An often overlooked feature of CRM is the ability to easily update numeric fields using simple calculations without having to invest in the services of a developer. Power users, administrators, and business analysts can use workflows to add, subtract, and multiply data in numeric fields.
A simple case of this would be to have a field Contact entity that tracks the number of phone calls made to the Contact. This field can then be used in reports / dashboards for you to further target your highly active Contacts to drive future business, or even send a slightly better holiday gift as a thank you for their continued business.
The first thing you’ll want to do is create a numeric field (whole number, currency, decimal, or floating point number). I’ve added a “# of Phone Calls” whole number field to my Contact form.
Then create a workflow to run off of Phone Call creation, and the only step needed is an Update step to update the Contact record.
In this step, click in your numeric field, and click the drop down for Operator. You’re able to set the field to a specific value, clear it, or use one of the simple math functions provided to perform easy calculations.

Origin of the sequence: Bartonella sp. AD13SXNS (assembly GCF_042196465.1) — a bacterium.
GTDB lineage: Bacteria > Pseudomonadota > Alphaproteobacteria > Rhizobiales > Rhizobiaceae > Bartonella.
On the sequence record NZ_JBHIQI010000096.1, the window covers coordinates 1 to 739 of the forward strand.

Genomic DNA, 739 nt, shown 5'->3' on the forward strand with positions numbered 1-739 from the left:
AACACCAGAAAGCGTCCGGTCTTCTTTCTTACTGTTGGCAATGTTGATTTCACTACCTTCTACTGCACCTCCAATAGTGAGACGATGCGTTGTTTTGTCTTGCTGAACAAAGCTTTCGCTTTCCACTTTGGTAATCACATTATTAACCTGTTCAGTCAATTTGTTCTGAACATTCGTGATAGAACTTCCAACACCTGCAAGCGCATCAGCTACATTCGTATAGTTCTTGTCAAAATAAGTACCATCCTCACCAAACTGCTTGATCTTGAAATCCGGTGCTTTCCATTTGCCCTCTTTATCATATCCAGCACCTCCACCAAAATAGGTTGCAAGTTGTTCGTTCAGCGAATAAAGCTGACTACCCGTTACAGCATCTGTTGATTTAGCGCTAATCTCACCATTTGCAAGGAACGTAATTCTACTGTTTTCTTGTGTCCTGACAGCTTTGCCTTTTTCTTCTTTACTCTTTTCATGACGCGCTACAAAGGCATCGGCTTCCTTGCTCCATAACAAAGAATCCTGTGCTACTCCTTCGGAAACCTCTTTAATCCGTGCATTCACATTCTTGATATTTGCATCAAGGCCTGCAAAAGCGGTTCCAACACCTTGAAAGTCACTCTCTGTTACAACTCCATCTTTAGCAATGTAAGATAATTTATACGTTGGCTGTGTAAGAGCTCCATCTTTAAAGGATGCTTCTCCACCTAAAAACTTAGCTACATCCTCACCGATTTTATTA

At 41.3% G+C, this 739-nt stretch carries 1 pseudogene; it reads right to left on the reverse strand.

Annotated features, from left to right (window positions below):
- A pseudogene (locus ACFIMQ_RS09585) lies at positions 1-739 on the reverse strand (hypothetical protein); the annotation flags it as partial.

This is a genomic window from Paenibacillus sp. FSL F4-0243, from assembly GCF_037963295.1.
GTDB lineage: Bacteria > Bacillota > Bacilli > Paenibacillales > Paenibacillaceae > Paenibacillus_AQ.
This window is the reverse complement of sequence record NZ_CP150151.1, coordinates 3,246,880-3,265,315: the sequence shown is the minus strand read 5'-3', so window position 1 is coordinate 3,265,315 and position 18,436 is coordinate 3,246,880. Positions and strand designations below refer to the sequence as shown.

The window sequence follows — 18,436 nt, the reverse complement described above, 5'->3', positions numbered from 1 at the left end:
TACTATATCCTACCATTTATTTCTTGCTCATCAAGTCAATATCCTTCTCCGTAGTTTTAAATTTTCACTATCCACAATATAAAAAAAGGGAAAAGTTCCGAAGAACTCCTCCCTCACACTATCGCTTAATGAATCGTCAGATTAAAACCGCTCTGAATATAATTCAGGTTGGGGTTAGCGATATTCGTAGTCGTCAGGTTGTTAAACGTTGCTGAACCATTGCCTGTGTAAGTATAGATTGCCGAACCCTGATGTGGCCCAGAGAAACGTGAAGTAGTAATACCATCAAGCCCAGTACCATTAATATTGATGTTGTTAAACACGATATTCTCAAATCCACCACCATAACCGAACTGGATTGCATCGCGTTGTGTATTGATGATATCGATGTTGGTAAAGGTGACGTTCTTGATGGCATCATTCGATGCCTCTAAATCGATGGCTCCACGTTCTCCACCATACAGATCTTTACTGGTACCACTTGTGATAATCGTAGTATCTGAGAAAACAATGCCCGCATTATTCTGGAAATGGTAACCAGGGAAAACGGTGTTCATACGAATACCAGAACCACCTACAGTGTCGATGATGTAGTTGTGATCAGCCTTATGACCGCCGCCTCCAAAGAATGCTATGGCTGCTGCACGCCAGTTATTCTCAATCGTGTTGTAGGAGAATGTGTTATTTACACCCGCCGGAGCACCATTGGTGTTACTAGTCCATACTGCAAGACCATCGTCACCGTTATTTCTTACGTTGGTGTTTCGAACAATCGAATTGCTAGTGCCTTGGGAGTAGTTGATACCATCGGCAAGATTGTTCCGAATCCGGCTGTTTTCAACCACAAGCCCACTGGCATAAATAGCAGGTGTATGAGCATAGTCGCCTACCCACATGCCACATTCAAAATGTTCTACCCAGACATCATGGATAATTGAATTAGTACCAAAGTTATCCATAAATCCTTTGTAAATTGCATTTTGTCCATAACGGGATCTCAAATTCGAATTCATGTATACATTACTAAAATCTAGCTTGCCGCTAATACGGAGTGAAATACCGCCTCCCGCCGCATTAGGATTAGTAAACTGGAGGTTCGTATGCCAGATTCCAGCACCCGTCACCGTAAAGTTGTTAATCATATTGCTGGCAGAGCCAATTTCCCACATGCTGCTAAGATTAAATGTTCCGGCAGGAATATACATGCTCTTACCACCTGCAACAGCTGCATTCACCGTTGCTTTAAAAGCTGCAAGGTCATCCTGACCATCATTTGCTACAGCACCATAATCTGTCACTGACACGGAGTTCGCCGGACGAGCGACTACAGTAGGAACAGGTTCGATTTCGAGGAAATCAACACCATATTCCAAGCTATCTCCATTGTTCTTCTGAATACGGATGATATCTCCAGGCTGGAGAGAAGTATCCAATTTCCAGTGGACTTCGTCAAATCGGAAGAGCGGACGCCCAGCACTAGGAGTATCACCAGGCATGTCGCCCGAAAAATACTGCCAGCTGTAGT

Now you can create your phone calls and watch your calculated field increment up with each workflow. You can obviously put in conditions in your workflow in case you only want to count phone calls that are completed, and not all phone calls. Or you can even add workflows for the other activity types in case you’re not interested in just a workflow count, but an overall count of activities made to contacts, or even accounts. Finally, you can add workflows around the deletion event of these activities to decrement the count if you allow your users to delete activity records.
An additional use case for this native functionality would be to roll up child line item costs/expenses/sales, to a parent record. A custom entity could be create to track time for professional service firms. The time records could then roll up to the parent project record to track the overall hours logged against the project, and even be multiplied by the hourly rate to track the overall budget spent at the project.
This functionality, which offers basic math, allows non technical folk to add powerful business logic to their solution, and is often overlooked for the more complex / more expensive “custom development” solution.